RSA 2023 and the security identity crisis, part two

RSA 2023 and the security identity crisis, part two

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The narrative from security vendors is organizations don’t spend enough money on cyber defense. Maybe… but will spending more actually address the problems organizations face? The conventional wisdom is it will help; or at least it can’t hurt. But as we and others have pointed out over the years, a crowded market and mega venture capital funding have created more tools, more complexity and more billionaires… but are we safer?

In this Breaking Analysis, we follow up last week’s episode and continue with part two. In an homage to the keynote from RSA Security LLC Chief Executive Rohit Ghai, we ask: Is there a looming identity crisis in the security industry?  This week we’re excited to introduce the newest member of the SiliconANGLE editorial team, longtime journalist David Strom. With David, we’ll unpack the data and bring additional context to the Enterprise Technology Research body of work. We’ll also look at some recent data from Unit 42, Palo Alto Networks Inc.’s threat intelligence and response division. As well, we’ll dig into the anatomy of a recent double supply chain hack.

The more things change…

As we shared last week, zero trust came back as the No. 1 information technology priority in the next 12 months. The chart above from ETR is a double-click on specifically which security areas are in focus. Identity, single-sign-on and multifactor authentication or MFA came in tied with vulnerability management and patching. And the rest of the initiatives are the same ones we’ve been talking about for years in the business.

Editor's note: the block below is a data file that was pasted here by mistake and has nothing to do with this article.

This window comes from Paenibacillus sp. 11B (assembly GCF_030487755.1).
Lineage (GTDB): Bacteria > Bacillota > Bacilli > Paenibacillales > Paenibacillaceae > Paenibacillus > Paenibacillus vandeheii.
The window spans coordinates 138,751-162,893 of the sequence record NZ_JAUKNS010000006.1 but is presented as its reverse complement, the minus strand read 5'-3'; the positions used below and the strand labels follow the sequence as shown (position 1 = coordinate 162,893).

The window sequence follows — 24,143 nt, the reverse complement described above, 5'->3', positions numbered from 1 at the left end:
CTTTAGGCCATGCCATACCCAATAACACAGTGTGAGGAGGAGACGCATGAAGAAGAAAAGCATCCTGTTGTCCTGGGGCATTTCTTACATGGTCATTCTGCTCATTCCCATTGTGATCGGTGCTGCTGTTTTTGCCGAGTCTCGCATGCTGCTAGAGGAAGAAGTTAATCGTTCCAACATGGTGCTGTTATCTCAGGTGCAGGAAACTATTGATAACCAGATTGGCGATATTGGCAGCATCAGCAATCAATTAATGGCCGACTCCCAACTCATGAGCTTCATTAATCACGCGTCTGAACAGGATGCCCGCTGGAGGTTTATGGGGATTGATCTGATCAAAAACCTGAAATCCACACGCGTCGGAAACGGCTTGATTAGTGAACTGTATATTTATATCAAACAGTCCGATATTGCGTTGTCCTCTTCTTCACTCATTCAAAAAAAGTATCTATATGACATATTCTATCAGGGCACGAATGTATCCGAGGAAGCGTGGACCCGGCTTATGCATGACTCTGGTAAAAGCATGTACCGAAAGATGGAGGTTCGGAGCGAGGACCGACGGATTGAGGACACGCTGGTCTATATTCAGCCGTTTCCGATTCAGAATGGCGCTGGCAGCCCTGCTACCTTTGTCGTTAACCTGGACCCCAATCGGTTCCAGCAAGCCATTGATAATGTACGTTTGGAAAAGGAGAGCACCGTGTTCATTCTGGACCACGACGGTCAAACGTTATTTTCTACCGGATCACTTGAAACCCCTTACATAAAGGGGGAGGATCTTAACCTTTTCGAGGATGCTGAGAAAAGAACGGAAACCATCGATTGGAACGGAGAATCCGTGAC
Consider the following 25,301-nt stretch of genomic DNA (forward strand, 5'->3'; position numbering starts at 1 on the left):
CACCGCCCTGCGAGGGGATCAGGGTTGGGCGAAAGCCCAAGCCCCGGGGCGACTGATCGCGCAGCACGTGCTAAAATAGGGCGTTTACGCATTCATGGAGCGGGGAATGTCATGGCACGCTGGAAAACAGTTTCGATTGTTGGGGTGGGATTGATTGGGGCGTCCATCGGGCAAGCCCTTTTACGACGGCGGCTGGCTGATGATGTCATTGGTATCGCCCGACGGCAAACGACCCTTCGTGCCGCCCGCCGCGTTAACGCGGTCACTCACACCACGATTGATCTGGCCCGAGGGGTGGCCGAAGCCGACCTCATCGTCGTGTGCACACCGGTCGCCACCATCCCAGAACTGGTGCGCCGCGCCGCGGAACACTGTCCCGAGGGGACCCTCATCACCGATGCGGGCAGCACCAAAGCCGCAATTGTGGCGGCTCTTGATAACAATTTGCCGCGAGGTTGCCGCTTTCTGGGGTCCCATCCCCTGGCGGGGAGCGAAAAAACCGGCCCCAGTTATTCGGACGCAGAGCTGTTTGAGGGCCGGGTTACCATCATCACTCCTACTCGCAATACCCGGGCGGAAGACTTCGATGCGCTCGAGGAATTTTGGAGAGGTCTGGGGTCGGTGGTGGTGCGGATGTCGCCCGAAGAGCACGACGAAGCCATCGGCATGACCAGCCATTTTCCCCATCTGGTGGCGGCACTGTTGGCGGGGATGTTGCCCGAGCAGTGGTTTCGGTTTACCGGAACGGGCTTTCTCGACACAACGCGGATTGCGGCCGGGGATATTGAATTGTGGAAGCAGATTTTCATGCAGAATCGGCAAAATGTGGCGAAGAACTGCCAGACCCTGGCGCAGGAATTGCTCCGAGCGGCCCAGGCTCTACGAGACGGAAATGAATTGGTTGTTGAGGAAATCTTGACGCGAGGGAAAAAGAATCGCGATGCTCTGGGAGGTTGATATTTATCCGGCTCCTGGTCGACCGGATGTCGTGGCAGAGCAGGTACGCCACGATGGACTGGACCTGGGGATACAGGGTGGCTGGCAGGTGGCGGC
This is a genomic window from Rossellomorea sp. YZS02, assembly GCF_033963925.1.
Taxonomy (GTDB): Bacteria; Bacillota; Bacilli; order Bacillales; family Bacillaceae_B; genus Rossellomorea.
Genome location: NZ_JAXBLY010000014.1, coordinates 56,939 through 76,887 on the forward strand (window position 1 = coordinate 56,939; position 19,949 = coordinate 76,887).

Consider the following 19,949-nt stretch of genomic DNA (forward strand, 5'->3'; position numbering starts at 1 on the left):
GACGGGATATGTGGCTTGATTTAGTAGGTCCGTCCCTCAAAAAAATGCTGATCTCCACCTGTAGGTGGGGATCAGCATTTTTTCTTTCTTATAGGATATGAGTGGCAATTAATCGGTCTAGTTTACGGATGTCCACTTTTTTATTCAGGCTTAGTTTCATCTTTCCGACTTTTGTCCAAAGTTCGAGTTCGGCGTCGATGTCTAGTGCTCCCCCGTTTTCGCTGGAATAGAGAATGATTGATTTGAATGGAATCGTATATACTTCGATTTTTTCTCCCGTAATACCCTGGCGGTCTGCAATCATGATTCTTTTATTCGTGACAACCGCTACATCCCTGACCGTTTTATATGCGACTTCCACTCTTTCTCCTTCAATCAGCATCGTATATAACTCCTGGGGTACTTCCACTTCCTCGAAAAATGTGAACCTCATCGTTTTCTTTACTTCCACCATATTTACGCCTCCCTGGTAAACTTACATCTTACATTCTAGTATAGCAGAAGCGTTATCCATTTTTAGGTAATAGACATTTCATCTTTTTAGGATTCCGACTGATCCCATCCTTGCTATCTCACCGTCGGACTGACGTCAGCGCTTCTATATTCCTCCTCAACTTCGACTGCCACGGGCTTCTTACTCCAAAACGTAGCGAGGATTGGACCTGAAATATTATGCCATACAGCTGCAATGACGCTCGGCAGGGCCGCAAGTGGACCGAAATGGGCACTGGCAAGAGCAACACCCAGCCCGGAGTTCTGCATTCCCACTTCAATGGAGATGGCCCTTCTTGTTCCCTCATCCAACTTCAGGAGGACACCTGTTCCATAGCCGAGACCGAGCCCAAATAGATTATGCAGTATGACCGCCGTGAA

According to Strom:

You could have run this same slide five years ago, maybe even 10 years ago, with the exception of the logging tools. I mean, it’s pretty embarrassing for the security industry that we’re still talking about the same types of processes, same types of tools and techniques. And we should have a better handle on this, but we don’t.

Strom also pointed out that firewalls is missing from the chart. Every company has is firewall and it’s because of poor firewalls that we need zero trust.

Listen to David Strom riff on the embarrassing state of security today and the failure of firewalls to protect organizations.

Most security wounds are self-inflicted

The next data point below comes from Palo Alto Network’s Unit 42 Cloud  Threat Report. It tells us that typically 5% of the security rules trigger the majority of security alerts. And the same mistakes are made over and over.

We asked Strom: “What does this tell us about security practices today?”

It shows that they’re pretty lousy. I mean, we really don’t have very much security by design. In other words, before you even code your first line of an app, you think about how to secure it. And a lot of developers are just plain lazy. They don’t really look at security as their province. They think that’s somebody else’s job. A lot of the secret scanning tools that were mentioned in the report have been available for years, yet the vast majority of organizations, like 80%, have hard-coded encryption keys and other secrets into their code. It’s just nuts. It’s just really poor practice.

Listen to David Strom talk about the lack of security by design.